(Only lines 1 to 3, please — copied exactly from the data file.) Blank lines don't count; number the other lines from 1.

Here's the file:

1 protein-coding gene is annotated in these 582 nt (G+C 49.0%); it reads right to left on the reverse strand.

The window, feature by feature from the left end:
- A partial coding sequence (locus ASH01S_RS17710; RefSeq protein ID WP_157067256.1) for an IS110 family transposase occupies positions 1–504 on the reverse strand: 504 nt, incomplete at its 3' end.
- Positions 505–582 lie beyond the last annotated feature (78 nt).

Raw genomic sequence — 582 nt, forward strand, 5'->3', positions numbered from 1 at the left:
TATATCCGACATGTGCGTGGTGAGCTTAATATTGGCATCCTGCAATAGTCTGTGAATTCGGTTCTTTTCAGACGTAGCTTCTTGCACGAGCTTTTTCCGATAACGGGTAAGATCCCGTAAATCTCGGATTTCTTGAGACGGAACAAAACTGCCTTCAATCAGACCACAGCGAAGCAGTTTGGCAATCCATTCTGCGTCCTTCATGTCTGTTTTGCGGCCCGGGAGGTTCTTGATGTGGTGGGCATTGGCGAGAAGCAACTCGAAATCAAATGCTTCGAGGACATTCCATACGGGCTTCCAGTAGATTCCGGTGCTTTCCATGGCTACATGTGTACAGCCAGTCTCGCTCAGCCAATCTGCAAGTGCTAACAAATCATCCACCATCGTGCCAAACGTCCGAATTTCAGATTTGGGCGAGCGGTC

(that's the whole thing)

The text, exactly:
1 protein-coding gene is annotated in these 582 nt (G+C 49.0%); it reads right to left on the reverse strand.

The window, feature by feature from the left end:
- A partial coding sequence (locus ASH01S_RS17710; RefSeq protein ID WP_157067256.1) for an IS110 family transposase occupies positions 1–504 on the reverse strand: 504 nt, incomplete at its 3' end.